Example submissions

The following submissions are provided as examples of how a submission can be constructed for each category. There are many ways to describe impact, so feel free to depart from these examples!

Technician: orienting fruit flies

Drosophila melanogaster is one of developmental biology’s unsung heroes: the humble fruit fly that annoys us all by hanging around the fruit bowl over summer has also been the model organism of choice of 10 Nobel Laureates. Flies have enabled major breakthroughs in our understanding of hereditary, mutation, circadian rhythms, immunity and odour reception, not to mention all the other research that hasn’t (yet) been awarded a Nobel Prize. 

One of the ways this little creature is used is to look in-situ at genes and proteins of interest in any given tissue. A major bottleneck in many experimental workflows in labs around the world is finding a correctly oriented Drosophila embryo on a microscope slide. This happens by pure chance; some will have their ventral (or belly) side facing up, others will have their dorsal (or back) side facing up, and every other possible angle in between. What if there is a way to position these embryos before we transfer them to the slide? That would mean every embryo is now useful and less time is wasted scanning manually over the slide to find the perfect one. This also frees up more time on the heavily booked confocal microscope in the core facility.

With the help of the university workshop, I invented a 3D printed device that allows the researcher to first orient the embryo using a very basic bright-field microscope, repeating this step for 20 embryos, and then using a heptane glue, transfer them to the microscope slide. 

I have shared the instructions for making or 3D printing the device with my department and mentioned it to my network and it’s now making a huge difference to lots of researchers’ work. It’s not a publishable finding as such but it’s definitely a worthy addition to any Drosophilist’s toolkit.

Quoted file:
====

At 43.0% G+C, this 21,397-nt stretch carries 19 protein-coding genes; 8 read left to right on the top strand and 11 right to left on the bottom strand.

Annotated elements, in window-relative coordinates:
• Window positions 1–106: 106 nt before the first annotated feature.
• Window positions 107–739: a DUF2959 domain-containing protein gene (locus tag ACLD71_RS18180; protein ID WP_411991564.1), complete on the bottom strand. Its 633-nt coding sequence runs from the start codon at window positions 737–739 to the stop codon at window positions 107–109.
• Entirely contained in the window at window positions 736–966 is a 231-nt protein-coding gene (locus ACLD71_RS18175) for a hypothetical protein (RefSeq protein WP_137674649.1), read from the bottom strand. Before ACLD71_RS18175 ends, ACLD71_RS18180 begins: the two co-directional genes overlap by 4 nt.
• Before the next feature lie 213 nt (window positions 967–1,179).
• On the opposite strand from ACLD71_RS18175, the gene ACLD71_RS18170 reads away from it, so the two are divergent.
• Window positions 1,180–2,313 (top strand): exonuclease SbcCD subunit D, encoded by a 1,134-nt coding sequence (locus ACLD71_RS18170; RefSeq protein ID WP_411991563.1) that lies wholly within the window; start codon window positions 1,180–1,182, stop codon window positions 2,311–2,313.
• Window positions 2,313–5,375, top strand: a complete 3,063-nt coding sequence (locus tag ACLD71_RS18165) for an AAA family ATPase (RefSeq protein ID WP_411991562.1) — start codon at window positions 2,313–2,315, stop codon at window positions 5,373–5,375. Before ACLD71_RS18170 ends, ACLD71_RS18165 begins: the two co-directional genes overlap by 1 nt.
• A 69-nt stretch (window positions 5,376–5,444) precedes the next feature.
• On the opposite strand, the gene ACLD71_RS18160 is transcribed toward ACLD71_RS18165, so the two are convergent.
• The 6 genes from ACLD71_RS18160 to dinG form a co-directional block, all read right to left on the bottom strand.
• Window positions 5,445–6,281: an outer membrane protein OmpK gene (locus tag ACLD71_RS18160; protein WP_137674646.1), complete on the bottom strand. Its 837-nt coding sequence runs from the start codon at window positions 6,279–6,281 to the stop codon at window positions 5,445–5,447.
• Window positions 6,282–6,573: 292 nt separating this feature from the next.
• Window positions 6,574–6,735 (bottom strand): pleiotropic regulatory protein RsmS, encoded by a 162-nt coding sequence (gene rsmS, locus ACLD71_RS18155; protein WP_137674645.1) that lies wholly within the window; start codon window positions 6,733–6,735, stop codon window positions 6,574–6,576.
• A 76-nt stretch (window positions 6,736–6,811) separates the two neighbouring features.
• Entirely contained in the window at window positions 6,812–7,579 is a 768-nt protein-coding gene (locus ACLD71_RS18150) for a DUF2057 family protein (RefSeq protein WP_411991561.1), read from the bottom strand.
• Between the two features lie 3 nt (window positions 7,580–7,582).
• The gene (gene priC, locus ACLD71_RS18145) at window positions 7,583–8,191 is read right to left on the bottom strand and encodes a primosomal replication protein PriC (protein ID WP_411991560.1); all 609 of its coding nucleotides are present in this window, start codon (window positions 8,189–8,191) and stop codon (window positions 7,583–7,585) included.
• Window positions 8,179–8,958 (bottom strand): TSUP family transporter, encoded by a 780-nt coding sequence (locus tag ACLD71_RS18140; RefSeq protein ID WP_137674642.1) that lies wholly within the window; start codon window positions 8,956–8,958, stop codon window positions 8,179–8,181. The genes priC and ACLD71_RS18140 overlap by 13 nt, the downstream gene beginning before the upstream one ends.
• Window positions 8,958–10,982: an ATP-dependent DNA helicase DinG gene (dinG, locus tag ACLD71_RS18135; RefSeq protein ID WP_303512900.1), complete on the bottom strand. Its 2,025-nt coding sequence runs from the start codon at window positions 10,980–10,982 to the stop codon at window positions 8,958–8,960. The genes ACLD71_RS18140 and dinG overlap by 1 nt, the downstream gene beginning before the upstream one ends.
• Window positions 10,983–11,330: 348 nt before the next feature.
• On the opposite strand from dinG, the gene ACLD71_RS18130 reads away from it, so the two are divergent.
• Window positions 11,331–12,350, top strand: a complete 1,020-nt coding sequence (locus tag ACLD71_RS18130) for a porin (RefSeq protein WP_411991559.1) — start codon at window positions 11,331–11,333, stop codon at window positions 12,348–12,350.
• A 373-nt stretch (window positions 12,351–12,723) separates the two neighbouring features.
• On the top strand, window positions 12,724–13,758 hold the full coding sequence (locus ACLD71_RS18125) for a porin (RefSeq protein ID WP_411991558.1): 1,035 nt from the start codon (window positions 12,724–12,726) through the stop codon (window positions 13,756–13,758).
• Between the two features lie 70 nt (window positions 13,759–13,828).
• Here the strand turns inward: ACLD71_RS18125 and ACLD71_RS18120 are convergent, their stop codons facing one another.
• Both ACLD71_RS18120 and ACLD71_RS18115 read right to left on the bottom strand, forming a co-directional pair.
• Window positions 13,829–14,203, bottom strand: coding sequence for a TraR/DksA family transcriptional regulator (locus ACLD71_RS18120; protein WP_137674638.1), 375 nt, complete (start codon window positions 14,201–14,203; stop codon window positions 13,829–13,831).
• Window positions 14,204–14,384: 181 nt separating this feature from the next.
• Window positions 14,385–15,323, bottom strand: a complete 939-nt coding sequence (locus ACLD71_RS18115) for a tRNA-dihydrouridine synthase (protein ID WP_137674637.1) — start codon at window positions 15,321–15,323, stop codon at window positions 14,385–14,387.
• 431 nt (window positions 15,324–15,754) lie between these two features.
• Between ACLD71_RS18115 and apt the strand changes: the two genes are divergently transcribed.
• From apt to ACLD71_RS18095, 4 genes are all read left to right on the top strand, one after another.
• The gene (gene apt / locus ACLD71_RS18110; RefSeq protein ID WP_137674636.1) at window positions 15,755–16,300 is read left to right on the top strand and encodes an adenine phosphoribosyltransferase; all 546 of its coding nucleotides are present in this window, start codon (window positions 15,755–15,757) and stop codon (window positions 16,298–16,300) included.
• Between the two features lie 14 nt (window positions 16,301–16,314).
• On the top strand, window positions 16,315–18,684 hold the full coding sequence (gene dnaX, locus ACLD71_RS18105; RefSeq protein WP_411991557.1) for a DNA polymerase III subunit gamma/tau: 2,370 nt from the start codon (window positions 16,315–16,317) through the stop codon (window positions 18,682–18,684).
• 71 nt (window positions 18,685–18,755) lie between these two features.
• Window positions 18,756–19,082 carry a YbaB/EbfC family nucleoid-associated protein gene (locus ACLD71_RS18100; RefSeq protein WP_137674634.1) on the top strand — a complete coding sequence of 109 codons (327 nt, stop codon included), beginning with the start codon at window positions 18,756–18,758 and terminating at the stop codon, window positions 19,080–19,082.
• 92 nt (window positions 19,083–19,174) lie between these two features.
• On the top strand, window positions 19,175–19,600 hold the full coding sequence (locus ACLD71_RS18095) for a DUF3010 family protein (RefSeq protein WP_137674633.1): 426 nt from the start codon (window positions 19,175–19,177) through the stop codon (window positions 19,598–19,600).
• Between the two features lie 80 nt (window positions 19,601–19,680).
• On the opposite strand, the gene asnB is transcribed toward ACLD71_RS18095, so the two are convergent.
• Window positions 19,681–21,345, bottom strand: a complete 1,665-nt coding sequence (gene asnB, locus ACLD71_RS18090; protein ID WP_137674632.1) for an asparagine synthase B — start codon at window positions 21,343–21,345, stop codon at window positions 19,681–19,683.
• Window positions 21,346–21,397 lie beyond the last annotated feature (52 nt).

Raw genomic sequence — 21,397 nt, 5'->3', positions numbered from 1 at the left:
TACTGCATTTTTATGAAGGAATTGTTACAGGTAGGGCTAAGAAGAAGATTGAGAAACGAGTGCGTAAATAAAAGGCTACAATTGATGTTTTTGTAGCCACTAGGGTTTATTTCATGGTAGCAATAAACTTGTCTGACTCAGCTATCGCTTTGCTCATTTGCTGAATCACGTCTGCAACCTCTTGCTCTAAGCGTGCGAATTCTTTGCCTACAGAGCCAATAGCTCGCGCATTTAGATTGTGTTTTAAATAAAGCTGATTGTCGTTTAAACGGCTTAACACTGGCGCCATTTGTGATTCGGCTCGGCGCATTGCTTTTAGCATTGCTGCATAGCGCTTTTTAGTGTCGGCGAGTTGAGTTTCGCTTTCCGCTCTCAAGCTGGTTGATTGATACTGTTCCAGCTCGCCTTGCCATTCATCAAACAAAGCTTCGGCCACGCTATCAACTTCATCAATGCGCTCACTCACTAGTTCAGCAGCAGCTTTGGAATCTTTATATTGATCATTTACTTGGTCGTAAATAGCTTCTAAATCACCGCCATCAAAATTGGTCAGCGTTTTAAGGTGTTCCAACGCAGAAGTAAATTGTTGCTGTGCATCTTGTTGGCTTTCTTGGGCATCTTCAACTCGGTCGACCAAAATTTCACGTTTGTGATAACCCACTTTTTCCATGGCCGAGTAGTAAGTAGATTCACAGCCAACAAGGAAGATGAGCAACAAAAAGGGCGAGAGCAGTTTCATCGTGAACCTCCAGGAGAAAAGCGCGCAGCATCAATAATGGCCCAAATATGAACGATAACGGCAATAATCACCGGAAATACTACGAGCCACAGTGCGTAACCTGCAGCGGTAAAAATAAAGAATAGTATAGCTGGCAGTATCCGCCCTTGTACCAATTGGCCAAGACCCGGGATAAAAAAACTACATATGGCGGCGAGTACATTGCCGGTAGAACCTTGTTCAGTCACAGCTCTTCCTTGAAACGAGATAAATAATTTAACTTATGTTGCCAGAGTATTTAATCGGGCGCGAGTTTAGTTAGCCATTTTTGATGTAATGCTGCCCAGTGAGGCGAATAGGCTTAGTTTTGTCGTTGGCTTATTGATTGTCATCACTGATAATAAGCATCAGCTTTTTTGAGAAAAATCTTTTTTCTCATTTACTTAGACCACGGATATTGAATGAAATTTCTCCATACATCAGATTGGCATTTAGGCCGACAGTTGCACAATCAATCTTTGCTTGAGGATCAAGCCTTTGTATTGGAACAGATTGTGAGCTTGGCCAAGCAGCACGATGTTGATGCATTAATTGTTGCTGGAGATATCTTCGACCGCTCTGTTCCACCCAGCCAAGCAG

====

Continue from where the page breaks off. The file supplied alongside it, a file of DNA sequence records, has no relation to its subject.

Citizen Science: the Great Garden Spider Hunt 

The number and diversity of spiders is thought to be declining in the UK, but we are currently unsure of the reasons behind this change, and whether certain species are particularly affected.  Unlike other common garden species, e.g. birds, spiders are not typically celebrated by the public and the levels of spider identification is generally low. In this ambitious citizen science project researchers worked with community gardening and nature groups to co-develop Spider Identification training material to help volunteers identify spider types, along with supplementary material that explains the vital, but often overlooked, role that the different spider types play in maintaining a healthy garden ecosystem. 

In the second part of this project, the developed training and promotion materials were used in a large citizen science study in which gardeners were encouraged to log spider sightings over a 4 week period in Summer 2019.  Over 100 volunteers logged more than 400 sightings of garden spiders, with 5 different spider types identified.   Many volunteers also uploaded photographs and commented on the habitat, behaviour and beauty of the spiders in their garden.  Project evaluation was done through a follow up survey which despite having a relatively low response rate (15%), did reveal high levels of project satisfaction with 75% saying they would like to participate again.  One respondent wrote that involvement in the project  “lead to a newfound appreciation of the garden spiders and the wonders of nature”.

Grimpact: the “oops” and unintended consequences of economic modelling for COVID-19

Although hailed as “the simulations driving the world’s response to COVID-19” [1] and a vital tool in the predicting and planning of human behaviour, the use of economic modelling in the formation of policy decisions aimed to control the spread of COVID-19 infections.